Here’s how you can apply for EEOICPA benefits on behalf of a deceased spouse or parent.
Have you wondered if you can apply for EEOICPA benefits on behalf of a deceased spouse or parent? Before you jump into filing a claim, it’s important to understand the purpose of this government program. Known as the Energy Employee Occupational Illness Compensation Program Act, this program compensates those who fell ill after handling nuclear weapons and related materials.
The Danger of Nuclear Weapons
In 2000, President Bill Clinton signed the EEOICPA into law. Congress wrote the act as a response to the many workers who contracted certain illnesses after radiation exposure. These illnesses often proved debilitating and even fatal for many individuals. Since victims spent their entire careers working in the nuclear sector, Congress felt it was right to award them for their injuries.
Can You File on Behalf of Deceased Victims?
Unfortunately, many of those who fell sick after working with nuclear materials passed away as a result. If this is true in your case, you can still apply for benefits. According to the rules, you may qualify as a survivor. Below is a list or potentially eligible surviving family members:
- Minor child (under 18)
- Child under 23 enrolled as a full-time student
- Self-supporting child (over 18)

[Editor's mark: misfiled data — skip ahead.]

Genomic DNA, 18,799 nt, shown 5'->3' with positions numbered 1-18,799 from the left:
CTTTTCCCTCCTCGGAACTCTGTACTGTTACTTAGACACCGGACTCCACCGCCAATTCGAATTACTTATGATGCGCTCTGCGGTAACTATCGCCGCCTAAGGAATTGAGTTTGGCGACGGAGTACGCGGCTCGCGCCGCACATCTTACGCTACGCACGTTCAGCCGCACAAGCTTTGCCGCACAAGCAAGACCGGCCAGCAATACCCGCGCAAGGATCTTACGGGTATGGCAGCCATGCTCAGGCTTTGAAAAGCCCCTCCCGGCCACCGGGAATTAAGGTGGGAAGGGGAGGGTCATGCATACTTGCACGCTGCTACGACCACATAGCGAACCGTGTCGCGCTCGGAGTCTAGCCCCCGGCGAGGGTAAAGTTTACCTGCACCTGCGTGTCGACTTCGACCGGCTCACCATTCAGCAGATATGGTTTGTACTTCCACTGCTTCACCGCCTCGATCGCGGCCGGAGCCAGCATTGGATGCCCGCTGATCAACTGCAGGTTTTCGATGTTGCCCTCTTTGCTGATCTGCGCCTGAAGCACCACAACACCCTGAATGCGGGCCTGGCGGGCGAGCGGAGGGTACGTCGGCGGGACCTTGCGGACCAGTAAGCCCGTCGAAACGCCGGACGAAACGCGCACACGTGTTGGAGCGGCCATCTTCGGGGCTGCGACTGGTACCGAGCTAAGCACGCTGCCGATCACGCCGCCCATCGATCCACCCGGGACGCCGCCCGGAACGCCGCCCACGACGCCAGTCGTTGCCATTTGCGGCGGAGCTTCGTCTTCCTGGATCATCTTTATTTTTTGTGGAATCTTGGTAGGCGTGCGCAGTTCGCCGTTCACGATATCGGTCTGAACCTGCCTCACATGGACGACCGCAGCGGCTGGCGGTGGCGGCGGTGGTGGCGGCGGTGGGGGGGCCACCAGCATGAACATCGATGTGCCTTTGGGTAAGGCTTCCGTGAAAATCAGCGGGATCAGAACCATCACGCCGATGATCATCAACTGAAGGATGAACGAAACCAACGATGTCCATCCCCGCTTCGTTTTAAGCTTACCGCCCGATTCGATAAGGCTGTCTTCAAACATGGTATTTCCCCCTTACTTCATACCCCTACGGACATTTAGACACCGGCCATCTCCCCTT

What Do I Need to Prove Eligibility?
Before you receive survivor benefits, you must prove your relationship to the deceased. If you are the spouse of the victim, you’ll need to provide a copy of your marriage license with the application. Children looking for compensation on behalf of their parent must present a copy of their birth certificate.
While it should be easy to prove your relationship, you still may have your claim denied. Some people must also provide tax, school, and employment records. You will also have to show medical proof your loved one suffered an illness covered by the EEOICPA.
What If the Government Denies My Claim?
It may surprise—and frustrate—you to learn that officials deny many EEOICPA claims on the first attempt. Current figures show that about 50 percent of survivors receive a denial letter in the mail. If this happens to you, don’t give up. You have the right to appeal your claim.
The Department of Labor reviews claims regularly. If they notice a discrepancy in your application, they will deny your request. Furthermore, minor errors or omissions of evidence, can lead to claim denials. Try to find out why you weren’t approved, and always have someone else look over your paperwork before sending it back.
We Can Lead You Through the Claim Process
Filing for the EEOICPA program isn’t easy. The application process is both time-consuming and complicated. One simple, innocent mistake may result in a denial. To avoid this scenario, you need a trained set of eyes to review your claim.
Atomic Workers Advocacy Group understands the complexities of the claim process. We can help you figure out if you have a valid claim or not. If you’re a survivor, you should apply for monetary benefits. Our team knows the program like the back of our hands. We will work around the clock to make sure the government awards you with the compensation you deserve. We won’t settle for anything less. Schedule a consultation to learn if you qualify to apply for EEOICPA benefits on behalf of a deceased spouse or parent.